Go and read what no-reserve auction means on wikipedia Auction - Wikipedia, the free encyclopedia

 

I have copied this out from the page:

 

  • No-reserve auction (NR), also known as an absolute auction, is an auction in which the item for sale will be sold regardless of price.[25][26] From the seller's perspective, advertising an auction as having no reserve price can be desirable because it potentially attracts a greater number of bidders due to the possibility of a bargain.[25] If more bidders attend the auction, a higher price might ultimately be achieved because of heightened competition from bidders.[26] This contrasts with a reserve auction, where the item for sale may not be sold if the final bid is not high enough to satisfy the seller. In practice, an auction advertised as "absolute" or "no-reserve" may nonetheless still not sell to the highest bidder on the day, for example, if the seller withdraws the item from the auction or extends the auction period indefinitely,[27] although these practices may be restricted by law in some jurisdictions or under the terms of sale available from the auctioneer.
  • Reserve auction is an auction where the item for sale may not be sold if the final bid is not high enough to satisfy the seller; that is, the seller reserves the right to accept or reject the highest bid.[26] In these cases a set 'reserve' price known to the auctioneer, but not necessarily to the bidders, may have been set, below which the item may not be sold.[25] The reserve price may be fixed or discretionary. In the latter case, the decision to accept a bid is deferred to the auctioneer, who may accept a bid that is marginally below it. A reserve auction is safer for the seller than a no-reserve auction as they are not required to accept a low bid, but this could result in a lower final price if less interest is generated in the sale.[26]

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qball    10
qball
I find the concept as used on BOB of "no reserve" to be rather disingenous if i am to work on the definition you give in your reply to my post . NO reserve means no reserve , it means starting at R1 ...the definition you give means that there is in fact a reserve and I think you should change the terminology used , your definition would definitely not stand up in a court of law and would be considered false advertising .IF THERE IS A RESERVE DONT SUGARCOAT IT , JUST STATE IT AND GET ON WITH BUSINESS !!

 

Thank you for your comments honestabe.

 

I think Tananka has answered your post with the correct definition. The term is used correctly and won't be changed I'm afraid and doesn't amount to "false advertising" in our view. Reserve prices are never disclosed until the actual bid reaches the reserve price.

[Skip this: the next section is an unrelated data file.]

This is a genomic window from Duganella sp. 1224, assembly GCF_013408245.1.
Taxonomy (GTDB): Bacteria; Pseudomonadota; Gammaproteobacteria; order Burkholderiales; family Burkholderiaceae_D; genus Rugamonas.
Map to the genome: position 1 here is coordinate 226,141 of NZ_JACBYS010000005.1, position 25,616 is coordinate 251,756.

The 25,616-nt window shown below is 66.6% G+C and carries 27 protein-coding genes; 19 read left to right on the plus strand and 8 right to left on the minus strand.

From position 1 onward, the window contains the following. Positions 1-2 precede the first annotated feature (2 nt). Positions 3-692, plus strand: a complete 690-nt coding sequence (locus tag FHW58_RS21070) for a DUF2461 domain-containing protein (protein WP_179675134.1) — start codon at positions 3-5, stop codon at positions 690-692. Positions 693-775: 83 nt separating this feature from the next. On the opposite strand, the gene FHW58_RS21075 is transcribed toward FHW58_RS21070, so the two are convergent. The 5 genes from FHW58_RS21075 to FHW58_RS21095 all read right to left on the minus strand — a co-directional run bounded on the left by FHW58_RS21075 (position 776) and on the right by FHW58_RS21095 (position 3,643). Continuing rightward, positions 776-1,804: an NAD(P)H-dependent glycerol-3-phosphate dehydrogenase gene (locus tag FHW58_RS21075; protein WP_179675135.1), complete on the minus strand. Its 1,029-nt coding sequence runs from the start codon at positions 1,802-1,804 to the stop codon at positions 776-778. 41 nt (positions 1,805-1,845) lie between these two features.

Please kindly refrain from shouting (as denoted by the use of Upper case - it is considered impolite in internet etiquette) thanks. :bigsmile:

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qball    10
qball

Further to this, we are obligated to disclose whether the auction has a reserve or not.

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honestabe    10
honestabe

in the end we are discussing semantics here .I am simply stating that when applying any kind of logic the idea of calling something no reserve is in fact incorrect as used by BOB in many cases . It is misleading and this would be obvious to you if you put yourselves in the position of the buyer . There are in fact auctions that are genuine no reserve auctions for items worth far more than many of the so called no reserve auctions on BOB ...have you ever been to a live car auction ? The auctioneer may start at R10000 , but if no one bids he will then open the bidding to the floor ...and the market will decide what is a fair price for that item on that day !! That is in fact a genuine no reserve auction . No matter how you sugarcoat it and what language you use to justify it , having a starting bid that the seller will not go below is in fact a de facto reserve as i have said before . If an auction is advertised as no reserve on BOB but has a starting bid do i have the right to bid below this ? Is the seller obliged to accept my bid ? Is the term no reserve in fact binding on either party ?

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MsPlod    10
MsPlod

Have to confess that the "reserve not met" gets my goat COMPLETELY too. Why not just list it at the minimum price one is prepared to attain and let the market/demand take it from there?

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wayjen    10
wayjen

I am not clued up with all this but I can understand where honestabe is coming from and what qball is saying but then also have to agree with what MsPlod has just said, why on earth set a reserve on an item when you can start said item at the "reserve" price you have set it for?

 

If I want to sell an item for R1000 and put a reserve price on it at R1000 and put it on a R1.00 auction, I will in no time chase people away long before the reserve is even met but if I started selling it at R1000 I have a better chance of selling it.